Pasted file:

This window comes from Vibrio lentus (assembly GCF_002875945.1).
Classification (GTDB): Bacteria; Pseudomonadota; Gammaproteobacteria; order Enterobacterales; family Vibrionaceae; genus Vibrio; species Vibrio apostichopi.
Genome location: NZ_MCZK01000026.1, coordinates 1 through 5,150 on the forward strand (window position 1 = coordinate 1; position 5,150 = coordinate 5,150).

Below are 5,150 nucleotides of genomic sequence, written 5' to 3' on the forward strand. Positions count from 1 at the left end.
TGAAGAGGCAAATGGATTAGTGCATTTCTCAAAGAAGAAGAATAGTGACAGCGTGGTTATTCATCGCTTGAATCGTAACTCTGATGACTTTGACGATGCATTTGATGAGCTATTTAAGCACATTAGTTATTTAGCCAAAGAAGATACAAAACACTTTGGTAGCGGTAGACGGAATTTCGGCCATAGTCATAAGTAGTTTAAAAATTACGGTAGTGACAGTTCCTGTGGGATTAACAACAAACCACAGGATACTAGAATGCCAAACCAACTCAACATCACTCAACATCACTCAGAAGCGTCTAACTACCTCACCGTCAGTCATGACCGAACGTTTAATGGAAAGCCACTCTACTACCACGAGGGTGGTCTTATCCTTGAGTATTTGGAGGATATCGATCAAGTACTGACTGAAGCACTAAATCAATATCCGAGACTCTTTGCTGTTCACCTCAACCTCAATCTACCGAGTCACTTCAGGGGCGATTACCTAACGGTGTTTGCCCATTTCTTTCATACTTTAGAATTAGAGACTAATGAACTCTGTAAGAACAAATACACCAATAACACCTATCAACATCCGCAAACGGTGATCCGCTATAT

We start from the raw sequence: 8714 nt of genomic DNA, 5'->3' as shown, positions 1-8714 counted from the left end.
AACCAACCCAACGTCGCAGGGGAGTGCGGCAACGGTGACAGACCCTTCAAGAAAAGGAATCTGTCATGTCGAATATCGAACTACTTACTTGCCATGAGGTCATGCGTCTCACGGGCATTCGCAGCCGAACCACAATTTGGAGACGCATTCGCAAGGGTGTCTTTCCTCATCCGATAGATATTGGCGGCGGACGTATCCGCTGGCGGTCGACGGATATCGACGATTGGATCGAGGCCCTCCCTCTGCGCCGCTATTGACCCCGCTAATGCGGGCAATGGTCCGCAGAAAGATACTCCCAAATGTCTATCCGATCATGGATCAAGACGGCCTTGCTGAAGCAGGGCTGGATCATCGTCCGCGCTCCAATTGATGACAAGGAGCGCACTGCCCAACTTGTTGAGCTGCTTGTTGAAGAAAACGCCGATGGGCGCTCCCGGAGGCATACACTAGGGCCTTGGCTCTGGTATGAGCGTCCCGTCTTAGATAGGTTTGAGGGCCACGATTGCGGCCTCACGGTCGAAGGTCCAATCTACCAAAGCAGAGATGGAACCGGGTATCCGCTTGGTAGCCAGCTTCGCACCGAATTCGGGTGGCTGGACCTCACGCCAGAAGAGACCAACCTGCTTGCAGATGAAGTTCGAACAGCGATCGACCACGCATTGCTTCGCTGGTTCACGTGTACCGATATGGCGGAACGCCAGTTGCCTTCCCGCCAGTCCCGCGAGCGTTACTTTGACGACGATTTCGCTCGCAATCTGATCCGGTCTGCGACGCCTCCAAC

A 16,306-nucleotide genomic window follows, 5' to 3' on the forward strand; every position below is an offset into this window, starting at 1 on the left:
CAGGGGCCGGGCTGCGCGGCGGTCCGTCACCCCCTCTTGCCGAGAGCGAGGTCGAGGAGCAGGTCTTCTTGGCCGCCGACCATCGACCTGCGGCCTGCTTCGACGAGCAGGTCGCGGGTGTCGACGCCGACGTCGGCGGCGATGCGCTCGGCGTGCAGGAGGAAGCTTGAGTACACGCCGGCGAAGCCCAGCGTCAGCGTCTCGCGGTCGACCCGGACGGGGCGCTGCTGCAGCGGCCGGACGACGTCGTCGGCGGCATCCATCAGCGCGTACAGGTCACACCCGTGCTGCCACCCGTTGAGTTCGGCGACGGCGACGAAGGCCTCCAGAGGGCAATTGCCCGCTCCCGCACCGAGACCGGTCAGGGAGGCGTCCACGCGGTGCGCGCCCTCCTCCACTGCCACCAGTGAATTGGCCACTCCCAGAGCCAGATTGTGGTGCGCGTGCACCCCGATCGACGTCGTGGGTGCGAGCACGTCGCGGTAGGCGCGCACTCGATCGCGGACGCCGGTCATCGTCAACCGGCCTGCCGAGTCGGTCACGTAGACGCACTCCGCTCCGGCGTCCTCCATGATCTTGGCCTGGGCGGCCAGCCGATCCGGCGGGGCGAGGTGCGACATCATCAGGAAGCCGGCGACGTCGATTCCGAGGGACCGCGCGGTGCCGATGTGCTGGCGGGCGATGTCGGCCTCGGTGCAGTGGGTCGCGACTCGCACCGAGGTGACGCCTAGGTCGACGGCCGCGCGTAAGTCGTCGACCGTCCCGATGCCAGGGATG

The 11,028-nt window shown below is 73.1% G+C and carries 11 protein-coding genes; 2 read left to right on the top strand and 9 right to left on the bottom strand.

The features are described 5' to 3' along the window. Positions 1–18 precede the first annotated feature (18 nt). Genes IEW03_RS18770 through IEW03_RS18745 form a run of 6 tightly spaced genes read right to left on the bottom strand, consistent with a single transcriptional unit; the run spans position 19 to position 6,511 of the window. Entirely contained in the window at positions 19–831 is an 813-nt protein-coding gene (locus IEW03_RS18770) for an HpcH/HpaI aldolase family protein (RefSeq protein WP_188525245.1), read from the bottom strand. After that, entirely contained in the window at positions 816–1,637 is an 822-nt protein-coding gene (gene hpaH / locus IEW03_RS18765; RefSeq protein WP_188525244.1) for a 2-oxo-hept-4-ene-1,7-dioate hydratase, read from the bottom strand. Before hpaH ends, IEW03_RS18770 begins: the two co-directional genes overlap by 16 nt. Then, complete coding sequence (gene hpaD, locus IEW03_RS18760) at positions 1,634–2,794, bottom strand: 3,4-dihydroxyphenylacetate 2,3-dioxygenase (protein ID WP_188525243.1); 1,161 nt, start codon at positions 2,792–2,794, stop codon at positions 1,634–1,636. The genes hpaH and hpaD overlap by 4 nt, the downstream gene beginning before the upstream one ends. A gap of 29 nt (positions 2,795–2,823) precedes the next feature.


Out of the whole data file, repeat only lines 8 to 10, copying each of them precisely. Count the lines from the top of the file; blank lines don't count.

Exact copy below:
A 16,306-nucleotide genomic window follows, 5' to 3' on the forward strand; every position below is an offset into this window, starting at 1 on the left:
CAGGGGCCGGGCTGCGCGGCGGTCCGTCACCCCCTCTTGCCGAGAGCGAGGTCGAGGAGCAGGTCTTCTTGGCCGCCGACCATCGACCTGCGGCCTGCTTCGACGAGCAGGTCGCGGGTGTCGACGCCGACGTCGGCGGCGATGCGCTCGGCGTGCAGGAGGAAGCTTGAGTACACGCCGGCGAAGCCCAGCGTCAGCGTCTCGCGGTCGACCCGGACGGGGCGCTGCTGCAGCGGCCGGACGACGTCGTCGGCGGCATCCATCAGCGCGTACAGGTCACACCCGTGCTGCCACCCGTTGAGTTCGGCGACGGCGACGAAGGCCTCCAGAGGGCAATTGCCCGCTCCCGCACCGAGACCGGTCAGGGAGGCGTCCACGCGGTGCGCGCCCTCCTCCACTGCCACCAGTGAATTGGCCACTCCCAGAGCCAGATTGTGGTGCGCGTGCACCCCGATCGACGTCGTGGGTGCGAGCACGTCGCGGTAGGCGCGCACTCGATCGCGGACGCCGGTCATCGTCAACCGGCCTGCCGAGTCGGTCACGTAGACGCACTCCGCTCCGGCGTCCTCCATGATCTTGGCCTGGGCGGCCAGCCGATCCGGCGGGGCGAGGTGCGACATCATCAGGAAGCCGGCGACGTCGATTCCGAGGGACCGCGCGGTGCCGATGTGCTGGCGGGCGATGTCGGCCTCGGTGCAGTGGGTCGCGACTCGCACCGAGGTGACGCCTAGGTCGACGGCCGCGCGTAAGTCGTCGACCGTCCCGATGCCAGGGATG

The 11,028-nt window shown below is 73.1% G+C and carries 11 protein-coding genes; 2 read left to right on the top strand and 9 right to left on the bottom strand.